Prince was found dead at his Minnesota compound just one day before he was supposed to meet a doctor to help him with his alleged painkiller addiction, according to a published report.

Lawyer William Mauzy told the Star Tribune of Minneapolis that representatives for Prince called Howard Kornfeld, a northern California doctor who specialises in opioid-addiction treatment, on the night of April 20 because the musician "was dealing with a grave medical emergency".

The following morning, Prince's body was discovered in a lift at his Paisley Park complex.

Kornfeld, the medical director at Recovery Without Walls, could not meet Prince until April 22, so he sent his son and associate, Andrew Kornfeld, to fill Prince in on the medical care that the clinic could offer him, their family's attorney told the Star Tribune.


"The plan was to quickly evaluate his health and devise a treatment plan," Mauzy, who is working with the Kornfelds, told the newspaper. "The doctor was planning on a lifesaving mission."

Mauzy, a prominent Minneapolis lawyer, said Andrew Kornfeld arrived early on April 21 at Prince's home, bringing buprenorphine, a medication that is used to treat opioid addiction.

Mauzy said Andrew Kornfeld told him when Prince was found the other people on the scene "screamed" and "were in too much shock," so Kornfeld made the emergency call.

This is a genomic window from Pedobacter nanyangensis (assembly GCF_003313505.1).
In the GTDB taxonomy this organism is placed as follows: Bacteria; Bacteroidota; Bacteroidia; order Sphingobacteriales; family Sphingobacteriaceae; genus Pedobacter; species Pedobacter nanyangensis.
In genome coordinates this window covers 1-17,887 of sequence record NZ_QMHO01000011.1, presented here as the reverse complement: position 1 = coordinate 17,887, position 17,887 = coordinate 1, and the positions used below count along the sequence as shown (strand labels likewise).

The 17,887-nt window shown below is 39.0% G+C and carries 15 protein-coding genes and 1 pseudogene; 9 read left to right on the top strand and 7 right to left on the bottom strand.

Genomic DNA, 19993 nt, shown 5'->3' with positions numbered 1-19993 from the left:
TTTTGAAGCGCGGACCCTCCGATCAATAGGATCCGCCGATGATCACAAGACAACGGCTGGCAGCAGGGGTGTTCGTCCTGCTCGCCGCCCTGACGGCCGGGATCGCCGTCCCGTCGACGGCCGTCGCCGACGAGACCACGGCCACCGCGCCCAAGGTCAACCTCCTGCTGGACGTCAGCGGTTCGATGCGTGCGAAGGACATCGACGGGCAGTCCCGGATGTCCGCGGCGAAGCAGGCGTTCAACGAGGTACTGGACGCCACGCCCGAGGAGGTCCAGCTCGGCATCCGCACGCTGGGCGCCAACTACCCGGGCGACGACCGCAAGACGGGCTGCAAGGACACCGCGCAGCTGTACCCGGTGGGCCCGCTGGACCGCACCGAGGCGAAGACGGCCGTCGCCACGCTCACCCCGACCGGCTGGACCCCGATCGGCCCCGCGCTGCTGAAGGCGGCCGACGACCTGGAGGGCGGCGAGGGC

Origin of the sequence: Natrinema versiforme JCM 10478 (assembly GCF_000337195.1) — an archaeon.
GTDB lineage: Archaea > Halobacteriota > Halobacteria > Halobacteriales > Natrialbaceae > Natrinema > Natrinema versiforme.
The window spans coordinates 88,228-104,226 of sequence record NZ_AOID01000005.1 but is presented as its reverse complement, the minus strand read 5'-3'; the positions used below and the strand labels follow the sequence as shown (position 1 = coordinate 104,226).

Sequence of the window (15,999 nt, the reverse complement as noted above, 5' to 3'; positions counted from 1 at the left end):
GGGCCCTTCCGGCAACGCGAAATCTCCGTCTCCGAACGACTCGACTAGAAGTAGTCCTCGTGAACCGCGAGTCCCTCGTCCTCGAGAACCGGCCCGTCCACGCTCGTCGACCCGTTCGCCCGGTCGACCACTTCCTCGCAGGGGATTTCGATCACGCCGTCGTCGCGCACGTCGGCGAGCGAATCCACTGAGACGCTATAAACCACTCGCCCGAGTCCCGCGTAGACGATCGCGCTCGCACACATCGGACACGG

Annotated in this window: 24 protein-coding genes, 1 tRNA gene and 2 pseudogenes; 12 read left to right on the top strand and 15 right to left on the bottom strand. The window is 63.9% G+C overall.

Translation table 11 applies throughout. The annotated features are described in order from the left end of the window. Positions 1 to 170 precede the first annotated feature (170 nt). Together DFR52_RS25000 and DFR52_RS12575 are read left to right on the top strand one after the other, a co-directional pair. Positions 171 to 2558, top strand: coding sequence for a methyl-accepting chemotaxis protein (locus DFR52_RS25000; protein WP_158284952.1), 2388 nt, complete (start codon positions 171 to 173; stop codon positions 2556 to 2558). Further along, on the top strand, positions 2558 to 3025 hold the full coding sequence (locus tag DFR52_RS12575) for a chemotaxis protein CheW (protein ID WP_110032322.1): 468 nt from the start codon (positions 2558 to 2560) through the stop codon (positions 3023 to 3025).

The Carver County Sheriff's Office recently released a transcript of the call in which Kornfeld told a dispatcher he needed help "at Prince's house".

"So yeah, um, the person is dead here," he told the 911 operator.

The dispatcher kept asking him to find the address of the home and he continually replied, "I'm working on it, I'm working on it."

"Okay, do we know how the person died?" the dispatcher asked.

"I don't know, I don't know," he said.

Moments later, he alerted the authorities to their exact location.

"Paisley Park," he said.

"You're at Paisley Park; okay, that's in Chanhassen," the dispatcher said. "Are you with the person who's ..."

"Yes," he interrupted, "it's Prince."

An autopsy was completed on April 22, but the Midwest Medical Examiner's Office said toxicology results could take weeks.

Prince's team hoped the musician would be willing to go to California with Kornfeld for long-term treatment, Mauzy said.

Kornfeld, described on his website as a "nationally recognised leader in the utilisation of the opioid pain medication", runs a private medical practice near San Francisco.